This online CPD course has been designed to provide easy access to up-to-date scientific information on equine piroplasmosis. The course has been developed by internationally recognized scientists, Prof Raksha Bhoora and Prof Nicola Collins from the Department of Veterinary Tropical Diseases, Faculty of Veterinary Science, University of Pretoria, South Africa.

In this course, the differences in the epidemiology, clinical disease and control/therapy of equine piroplasmosis caused by Theileria equi and Babesia caballi are discussed. The pros and cons of different diagnostic techniques and therapeutics are pointed out

Who Should Enrol

Veterinary, para-veterinary and allied animal and human health professionals and students.

Course Design

Online CPD course

Course Content

Module 1. Introduction: Babesioses (read text)

Module 2. Equine piroplasmosis: Introduction, Aetiology, Epidemiology, Pathogenesis, Clinical signs, Pathology, Diagnosis, Differential Diagnosis and Control (2 CPD Points)

Course Highlights

Equine piroplasmosis is caused by the intra-erythrocytic, tick-transmitted protozoan parasites Theileria equi and Babesia caballii which generally affect horses, mules, donkeys and zebras. These parasites have also been detected in dogs and, more recently, in camels, Transmission of equine piroplasmosis can occur either biologically, by ticks of the family Ixodidae, or mechanically, through blood transfusions.

Both parasites cause disease in equids, which may be either acute or chronic, with mortalities ranging from 5 per cent among horses native to endemic regions, to more than 50 per cent in naïve horses introduced into endemic regions. Animals that recover often remain persistently infected carriers that act as reservoirs for the spread of these protozoal pathogens by competent tick vectors. Intrauterine infections of unborn foals may result in abortion or the birth of infected foals.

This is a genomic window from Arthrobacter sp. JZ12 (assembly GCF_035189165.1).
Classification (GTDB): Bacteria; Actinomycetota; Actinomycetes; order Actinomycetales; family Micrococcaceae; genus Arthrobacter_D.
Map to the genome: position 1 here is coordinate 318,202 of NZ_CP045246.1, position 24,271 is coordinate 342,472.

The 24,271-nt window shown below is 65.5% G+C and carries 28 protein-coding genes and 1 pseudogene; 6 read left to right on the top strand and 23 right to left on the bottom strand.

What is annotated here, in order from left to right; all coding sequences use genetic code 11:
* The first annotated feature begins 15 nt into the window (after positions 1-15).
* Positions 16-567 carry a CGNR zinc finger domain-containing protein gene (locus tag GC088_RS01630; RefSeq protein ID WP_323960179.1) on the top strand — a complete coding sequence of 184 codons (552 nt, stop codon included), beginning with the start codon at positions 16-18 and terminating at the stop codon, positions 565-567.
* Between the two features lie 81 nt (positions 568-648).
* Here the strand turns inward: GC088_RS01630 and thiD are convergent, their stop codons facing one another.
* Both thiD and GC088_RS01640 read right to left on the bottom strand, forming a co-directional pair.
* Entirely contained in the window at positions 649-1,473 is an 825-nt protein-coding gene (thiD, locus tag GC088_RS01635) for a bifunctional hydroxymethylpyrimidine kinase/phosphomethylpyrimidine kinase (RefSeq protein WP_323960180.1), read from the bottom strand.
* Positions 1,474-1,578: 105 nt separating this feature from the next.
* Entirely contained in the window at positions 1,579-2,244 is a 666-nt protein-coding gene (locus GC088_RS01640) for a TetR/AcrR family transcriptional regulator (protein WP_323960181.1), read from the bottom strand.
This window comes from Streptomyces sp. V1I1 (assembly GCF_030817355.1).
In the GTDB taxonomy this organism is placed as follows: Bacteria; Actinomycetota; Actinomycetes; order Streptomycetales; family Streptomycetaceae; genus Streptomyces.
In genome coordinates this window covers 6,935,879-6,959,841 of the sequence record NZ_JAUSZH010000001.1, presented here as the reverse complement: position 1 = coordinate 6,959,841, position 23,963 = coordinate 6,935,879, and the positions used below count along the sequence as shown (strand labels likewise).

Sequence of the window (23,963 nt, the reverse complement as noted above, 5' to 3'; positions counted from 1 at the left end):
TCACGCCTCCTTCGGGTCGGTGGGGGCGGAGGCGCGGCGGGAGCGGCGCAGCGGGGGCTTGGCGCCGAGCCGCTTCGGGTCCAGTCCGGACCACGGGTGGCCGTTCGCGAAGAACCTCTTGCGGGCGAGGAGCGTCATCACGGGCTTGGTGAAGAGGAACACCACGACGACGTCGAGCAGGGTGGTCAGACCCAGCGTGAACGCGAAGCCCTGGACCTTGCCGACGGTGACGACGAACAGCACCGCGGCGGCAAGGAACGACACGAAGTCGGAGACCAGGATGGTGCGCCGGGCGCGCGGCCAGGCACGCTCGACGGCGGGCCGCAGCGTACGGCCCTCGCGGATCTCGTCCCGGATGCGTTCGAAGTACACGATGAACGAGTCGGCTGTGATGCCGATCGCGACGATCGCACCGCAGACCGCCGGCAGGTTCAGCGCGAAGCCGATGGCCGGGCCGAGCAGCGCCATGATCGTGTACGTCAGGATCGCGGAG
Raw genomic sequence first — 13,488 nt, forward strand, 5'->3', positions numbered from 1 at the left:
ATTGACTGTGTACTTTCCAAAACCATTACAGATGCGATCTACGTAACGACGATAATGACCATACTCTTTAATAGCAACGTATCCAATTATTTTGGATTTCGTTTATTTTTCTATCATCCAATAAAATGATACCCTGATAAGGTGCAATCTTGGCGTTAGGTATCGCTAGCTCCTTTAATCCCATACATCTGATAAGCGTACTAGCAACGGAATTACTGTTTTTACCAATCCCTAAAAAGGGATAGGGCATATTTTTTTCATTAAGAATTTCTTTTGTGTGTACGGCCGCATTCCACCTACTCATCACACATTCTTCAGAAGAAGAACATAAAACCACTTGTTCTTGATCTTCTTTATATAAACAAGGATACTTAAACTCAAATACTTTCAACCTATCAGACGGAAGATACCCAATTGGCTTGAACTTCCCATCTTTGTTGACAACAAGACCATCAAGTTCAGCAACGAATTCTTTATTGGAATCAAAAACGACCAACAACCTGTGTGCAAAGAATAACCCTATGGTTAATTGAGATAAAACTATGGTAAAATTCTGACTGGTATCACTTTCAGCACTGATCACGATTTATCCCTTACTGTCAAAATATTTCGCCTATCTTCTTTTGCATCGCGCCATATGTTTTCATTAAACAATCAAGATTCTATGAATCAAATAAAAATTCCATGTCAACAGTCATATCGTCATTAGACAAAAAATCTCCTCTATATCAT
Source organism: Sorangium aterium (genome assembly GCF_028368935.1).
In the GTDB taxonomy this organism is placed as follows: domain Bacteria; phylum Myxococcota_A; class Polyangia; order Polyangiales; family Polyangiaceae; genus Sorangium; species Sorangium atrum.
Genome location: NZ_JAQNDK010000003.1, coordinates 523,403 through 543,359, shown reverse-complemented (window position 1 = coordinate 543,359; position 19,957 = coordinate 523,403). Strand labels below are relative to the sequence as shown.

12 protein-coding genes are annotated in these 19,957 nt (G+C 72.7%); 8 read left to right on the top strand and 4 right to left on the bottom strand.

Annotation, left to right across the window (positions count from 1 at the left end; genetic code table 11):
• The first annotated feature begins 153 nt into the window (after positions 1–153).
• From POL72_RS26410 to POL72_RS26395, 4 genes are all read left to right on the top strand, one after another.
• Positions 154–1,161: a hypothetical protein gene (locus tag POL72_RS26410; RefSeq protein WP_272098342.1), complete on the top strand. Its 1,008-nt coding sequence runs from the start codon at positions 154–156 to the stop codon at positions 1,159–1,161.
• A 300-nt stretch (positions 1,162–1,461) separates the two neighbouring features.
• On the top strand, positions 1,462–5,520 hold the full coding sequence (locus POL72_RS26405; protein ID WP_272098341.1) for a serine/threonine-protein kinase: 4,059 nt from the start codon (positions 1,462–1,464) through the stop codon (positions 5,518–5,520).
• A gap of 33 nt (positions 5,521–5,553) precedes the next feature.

It is considered to be a disease of international importance that negatively affects the movement of horses for trade and participation in equestrian sporting events.

The learner will be able to study and complete the course material and online test at his/her own pace.

Learning Outcomes

After completion of the course the learner will have a sound knowledge of equine piroplasmosis and will be able to:

  • understand and discuss the most important features of the aetiology/life cycle, epidemiology, pathogenesis, clinical signs, pathology, diagnosis, differential diagnosis and control of equine piroplasmosis.
  • point out the differences and similarities in the epidemiology, clinical disease including abortion and neonatal death, and control/therapy of equine piroplasmosis caused by Theileria equi and Babesia caballi.
  • understand the role of different ticks in the transmission of the two parasites.
  • discuss how best infections caused by Theileria equi and Babesia caballi. can be diagnosed and differentiated from each other.
  • understand the pros and cons of different diagnostic tests that are available to confirm a diagnosis of equine piroplasmosis.
  • understand the pros and cons of different available therapeutics.
  • understand the best strategies available to control equine piroplasmosis.
  • understand the international implications of infected horses.


Some of the modules will have a multiple-choice test, while others are read for information.


Module 2: Equine piroplasmosis
South African Veterinary Council (SAVC)
2 CPD Points



In order to qualify for CPD points, the learner will be required to complete the course and pass the multiple-choice test with 80%.

2.0 CPD Points